No.  Tasks returned from TAP methods are “hot”, meaning the tasks represent operations that are already in-progress.  Not only do you not need to call “.Start()” on such tasks, but doing so will fail if you try.  For more details, see FAQ on Task.Start.

Do I need to “Dispose” Tasks created by methods marked as “async”?

No. In general, you don’t need to Dispose of any tasks.  See Do I need to dispose of Tasks?.

How does “async” relate to the current SynchronizationContext?

For methods marked as “async” that return Task or Task<TResult>, there is no method-level interaction with the SynchronizationContext. However, for methods marked as “async” that return void, there is a potential interaction.

When an “async void” method is invoked, the prolog for the method’s invocation (as handled by the AsyncVoidMethodBuilder that is created by the compiler to represent the method’s lifetime) will capture the current SynchronizationContext (“capture” here means it accesses it and stores it). If there is a non-null SynchronizationContext, two things will be affected:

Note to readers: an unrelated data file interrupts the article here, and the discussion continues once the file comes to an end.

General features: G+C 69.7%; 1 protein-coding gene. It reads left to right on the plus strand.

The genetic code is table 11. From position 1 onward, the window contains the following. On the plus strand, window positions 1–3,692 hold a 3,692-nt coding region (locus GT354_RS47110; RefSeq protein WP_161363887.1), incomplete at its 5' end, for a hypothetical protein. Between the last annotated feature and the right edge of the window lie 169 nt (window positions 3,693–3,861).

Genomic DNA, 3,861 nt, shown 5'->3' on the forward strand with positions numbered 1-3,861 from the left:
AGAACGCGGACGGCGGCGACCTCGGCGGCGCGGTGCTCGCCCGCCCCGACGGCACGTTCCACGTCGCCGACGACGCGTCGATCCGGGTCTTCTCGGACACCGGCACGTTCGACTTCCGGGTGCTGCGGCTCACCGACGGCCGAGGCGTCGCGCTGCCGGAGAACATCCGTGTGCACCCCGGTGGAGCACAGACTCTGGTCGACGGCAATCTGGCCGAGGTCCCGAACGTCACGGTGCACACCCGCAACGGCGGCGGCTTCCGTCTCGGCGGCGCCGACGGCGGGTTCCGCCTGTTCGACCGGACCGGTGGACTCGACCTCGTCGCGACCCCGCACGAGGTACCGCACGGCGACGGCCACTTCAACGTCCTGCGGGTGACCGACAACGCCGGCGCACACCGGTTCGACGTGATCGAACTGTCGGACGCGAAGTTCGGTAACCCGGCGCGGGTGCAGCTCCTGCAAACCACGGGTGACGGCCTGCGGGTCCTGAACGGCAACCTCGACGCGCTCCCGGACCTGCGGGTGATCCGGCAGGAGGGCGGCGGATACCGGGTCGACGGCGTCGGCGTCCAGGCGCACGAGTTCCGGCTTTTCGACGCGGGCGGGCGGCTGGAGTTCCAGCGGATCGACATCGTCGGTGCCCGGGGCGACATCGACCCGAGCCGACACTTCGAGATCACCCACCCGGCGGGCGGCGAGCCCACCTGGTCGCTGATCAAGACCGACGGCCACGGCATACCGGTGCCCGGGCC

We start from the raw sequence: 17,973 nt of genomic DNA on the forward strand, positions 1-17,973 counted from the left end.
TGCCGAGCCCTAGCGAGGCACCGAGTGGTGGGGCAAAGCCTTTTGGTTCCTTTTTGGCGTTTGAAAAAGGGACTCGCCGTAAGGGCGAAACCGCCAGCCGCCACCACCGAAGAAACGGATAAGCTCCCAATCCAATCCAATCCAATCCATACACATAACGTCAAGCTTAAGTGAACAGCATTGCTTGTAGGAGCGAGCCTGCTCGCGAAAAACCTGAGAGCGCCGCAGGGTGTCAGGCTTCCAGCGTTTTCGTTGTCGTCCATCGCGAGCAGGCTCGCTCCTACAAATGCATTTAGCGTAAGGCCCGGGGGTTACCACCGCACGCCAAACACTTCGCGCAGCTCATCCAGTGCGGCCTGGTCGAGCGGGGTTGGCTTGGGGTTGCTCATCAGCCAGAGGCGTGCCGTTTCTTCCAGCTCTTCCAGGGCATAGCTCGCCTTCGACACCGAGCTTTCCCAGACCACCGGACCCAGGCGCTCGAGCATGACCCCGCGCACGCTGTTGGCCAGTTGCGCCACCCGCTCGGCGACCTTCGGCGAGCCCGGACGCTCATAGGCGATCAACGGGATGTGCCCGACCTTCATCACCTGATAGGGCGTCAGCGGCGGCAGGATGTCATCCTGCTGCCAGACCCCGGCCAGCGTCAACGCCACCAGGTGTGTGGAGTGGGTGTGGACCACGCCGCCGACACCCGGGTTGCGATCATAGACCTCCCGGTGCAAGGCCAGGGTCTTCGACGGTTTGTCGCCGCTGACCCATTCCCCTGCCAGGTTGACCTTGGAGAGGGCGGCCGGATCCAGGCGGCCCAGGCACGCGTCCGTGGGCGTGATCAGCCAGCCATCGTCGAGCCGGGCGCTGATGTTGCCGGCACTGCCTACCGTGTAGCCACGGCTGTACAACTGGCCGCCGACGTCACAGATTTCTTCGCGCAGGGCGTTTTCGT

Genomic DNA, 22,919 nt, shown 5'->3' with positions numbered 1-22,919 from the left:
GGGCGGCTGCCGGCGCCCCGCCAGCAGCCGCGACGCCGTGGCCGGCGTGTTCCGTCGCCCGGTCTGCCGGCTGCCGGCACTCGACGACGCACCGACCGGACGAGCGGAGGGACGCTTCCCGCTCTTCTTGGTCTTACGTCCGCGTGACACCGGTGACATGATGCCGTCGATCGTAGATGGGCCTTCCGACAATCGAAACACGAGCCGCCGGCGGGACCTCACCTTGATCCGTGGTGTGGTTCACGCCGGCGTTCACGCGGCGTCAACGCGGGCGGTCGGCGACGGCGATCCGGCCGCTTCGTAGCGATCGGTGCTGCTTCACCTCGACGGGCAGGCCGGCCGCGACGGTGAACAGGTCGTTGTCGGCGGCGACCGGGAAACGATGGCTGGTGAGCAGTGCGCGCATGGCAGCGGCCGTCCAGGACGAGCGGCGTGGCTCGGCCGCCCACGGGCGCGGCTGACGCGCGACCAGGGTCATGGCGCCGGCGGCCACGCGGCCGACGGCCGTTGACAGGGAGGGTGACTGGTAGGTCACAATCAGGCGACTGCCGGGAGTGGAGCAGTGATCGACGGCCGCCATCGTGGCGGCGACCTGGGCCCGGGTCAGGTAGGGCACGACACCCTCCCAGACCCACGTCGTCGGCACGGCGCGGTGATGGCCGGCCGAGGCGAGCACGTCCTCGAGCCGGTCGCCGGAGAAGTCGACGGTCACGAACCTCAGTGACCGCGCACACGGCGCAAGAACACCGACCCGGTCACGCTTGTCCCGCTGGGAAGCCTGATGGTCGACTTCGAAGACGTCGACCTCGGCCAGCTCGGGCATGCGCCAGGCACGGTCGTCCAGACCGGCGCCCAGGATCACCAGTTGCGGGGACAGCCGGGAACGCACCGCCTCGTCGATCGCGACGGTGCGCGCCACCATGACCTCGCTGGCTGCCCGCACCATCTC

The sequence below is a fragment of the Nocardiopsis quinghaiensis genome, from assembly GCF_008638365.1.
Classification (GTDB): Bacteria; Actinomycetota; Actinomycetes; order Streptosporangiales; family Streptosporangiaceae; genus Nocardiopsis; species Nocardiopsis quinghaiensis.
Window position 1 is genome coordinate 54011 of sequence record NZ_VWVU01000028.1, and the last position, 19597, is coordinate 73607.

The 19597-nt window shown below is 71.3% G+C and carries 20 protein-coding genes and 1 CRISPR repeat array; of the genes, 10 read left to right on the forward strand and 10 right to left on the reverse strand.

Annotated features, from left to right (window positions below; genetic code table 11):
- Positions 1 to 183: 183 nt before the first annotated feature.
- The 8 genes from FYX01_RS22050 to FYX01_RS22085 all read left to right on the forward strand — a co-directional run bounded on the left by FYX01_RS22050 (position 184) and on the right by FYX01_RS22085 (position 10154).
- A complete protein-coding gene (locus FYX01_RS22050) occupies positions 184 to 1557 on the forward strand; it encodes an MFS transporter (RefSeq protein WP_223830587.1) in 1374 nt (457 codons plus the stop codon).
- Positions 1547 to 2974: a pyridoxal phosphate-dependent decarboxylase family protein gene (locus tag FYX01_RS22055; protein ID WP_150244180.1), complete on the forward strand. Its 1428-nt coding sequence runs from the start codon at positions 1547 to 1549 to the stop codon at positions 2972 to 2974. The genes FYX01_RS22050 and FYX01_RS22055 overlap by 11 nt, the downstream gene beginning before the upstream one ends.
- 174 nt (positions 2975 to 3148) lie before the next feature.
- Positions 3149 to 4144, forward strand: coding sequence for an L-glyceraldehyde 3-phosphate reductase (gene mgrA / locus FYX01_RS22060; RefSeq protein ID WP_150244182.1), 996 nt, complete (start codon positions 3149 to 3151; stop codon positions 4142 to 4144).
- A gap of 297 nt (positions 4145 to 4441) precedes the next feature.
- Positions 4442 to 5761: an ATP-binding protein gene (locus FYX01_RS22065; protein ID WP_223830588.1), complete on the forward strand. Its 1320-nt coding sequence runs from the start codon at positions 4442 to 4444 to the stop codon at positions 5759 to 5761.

• The beginning of the method’s invocation will result in a call to the captured context’s OperationStarted method, and the completion of the method’s execution (whether synchronous or asynchronous) will result in a call to that captured context’s OperationCompleted method. This gives the context a chance to reference count outstanding asynchronous operations; if instead the method had returned a Task or Task<TResult>, the caller could have done the same tracking via that returned task.
  • If the method completes due to an unhandled exception, the throwing of that exception will be Post’d to the captured SynchronizationContext. This gives the context a chance to deal with the failure. This is in contrast to a Task or Task<TResult>-returning async method, where the exception can be marshaled to the caller through the returned task.

If there isn’t a SynchronizationContext when the “async void” method is called, no context is captured, and then as there are no OperationStarted / OperationCompleted methods to call, none are invoked. In such a case, if an exception goes unhandled, the exception is propagated on the ThreadPool, which with default behavior will cause the process to be terminated.

The “Await” Keyword

What does the “await” keyword do?